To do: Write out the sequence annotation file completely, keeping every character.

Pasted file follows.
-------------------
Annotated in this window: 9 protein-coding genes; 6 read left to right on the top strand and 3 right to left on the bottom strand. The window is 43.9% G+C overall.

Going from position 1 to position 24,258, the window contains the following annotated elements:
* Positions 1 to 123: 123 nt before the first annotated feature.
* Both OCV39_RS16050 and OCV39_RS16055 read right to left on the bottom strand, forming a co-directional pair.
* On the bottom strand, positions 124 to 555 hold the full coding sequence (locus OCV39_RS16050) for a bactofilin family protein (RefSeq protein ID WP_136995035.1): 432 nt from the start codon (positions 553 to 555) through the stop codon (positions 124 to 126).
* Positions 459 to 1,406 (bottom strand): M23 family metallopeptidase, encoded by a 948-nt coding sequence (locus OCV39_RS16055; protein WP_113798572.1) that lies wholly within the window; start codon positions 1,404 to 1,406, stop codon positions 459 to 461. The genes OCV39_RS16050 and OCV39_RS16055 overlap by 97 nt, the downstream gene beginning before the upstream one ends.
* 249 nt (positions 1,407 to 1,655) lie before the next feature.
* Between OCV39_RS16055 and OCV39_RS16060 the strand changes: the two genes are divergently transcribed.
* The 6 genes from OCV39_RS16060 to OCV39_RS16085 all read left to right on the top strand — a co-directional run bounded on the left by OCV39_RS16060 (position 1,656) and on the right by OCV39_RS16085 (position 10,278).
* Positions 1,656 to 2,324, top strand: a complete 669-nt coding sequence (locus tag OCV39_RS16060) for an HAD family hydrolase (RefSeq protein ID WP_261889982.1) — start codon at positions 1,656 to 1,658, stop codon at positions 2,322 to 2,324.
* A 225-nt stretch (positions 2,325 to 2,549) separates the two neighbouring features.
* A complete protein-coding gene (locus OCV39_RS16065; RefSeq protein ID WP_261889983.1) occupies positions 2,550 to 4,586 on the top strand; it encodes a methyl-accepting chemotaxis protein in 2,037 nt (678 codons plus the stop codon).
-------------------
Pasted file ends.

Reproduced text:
Annotated in this window: 9 protein-coding genes; 6 read left to right on the top strand and 3 right to left on the bottom strand. The window is 43.9% G+C overall.

Going from position 1 to position 24,258, the window contains the following annotated elements:
* Positions 1 to 123: 123 nt before the first annotated feature.
* Both OCV39_RS16050 and OCV39_RS16055 read right to left on the bottom strand, forming a co-directional pair.
* On the bottom strand, positions 124 to 555 hold the full coding sequence (locus OCV39_RS16050) for a bactofilin family protein (RefSeq protein ID WP_136995035.1): 432 nt from the start codon (positions 553 to 555) through the stop codon (positions 124 to 126).
* Positions 459 to 1,406 (bottom strand): M23 family metallopeptidase, encoded by a 948-nt coding sequence (locus OCV39_RS16055; protein WP_113798572.1) that lies wholly within the window; start codon positions 1,404 to 1,406, stop codon positions 459 to 461. The genes OCV39_RS16050 and OCV39_RS16055 overlap by 97 nt, the downstream gene beginning before the upstream one ends.
* 249 nt (positions 1,407 to 1,655) lie before the next feature.
* Between OCV39_RS16055 and OCV39_RS16060 the strand changes: the two genes are divergently transcribed.
* The 6 genes from OCV39_RS16060 to OCV39_RS16085 all read left to right on the top strand — a co-directional run bounded on the left by OCV39_RS16060 (position 1,656) and on the right by OCV39_RS16085 (position 10,278).
* Positions 1,656 to 2,324, top strand: a complete 669-nt coding sequence (locus tag OCV39_RS16060) for an HAD family hydrolase (RefSeq protein ID WP_261889982.1) — start codon at positions 1,656 to 1,658, stop codon at positions 2,322 to 2,324.
* A 225-nt stretch (positions 2,325 to 2,549) separates the two neighbouring features.
* A complete protein-coding gene (locus OCV39_RS16065; RefSeq protein ID WP_261889983.1) occupies positions 2,550 to 4,586 on the top strand; it encodes a methyl-accepting chemotaxis protein in 2,037 nt (678 codons plus the stop codon).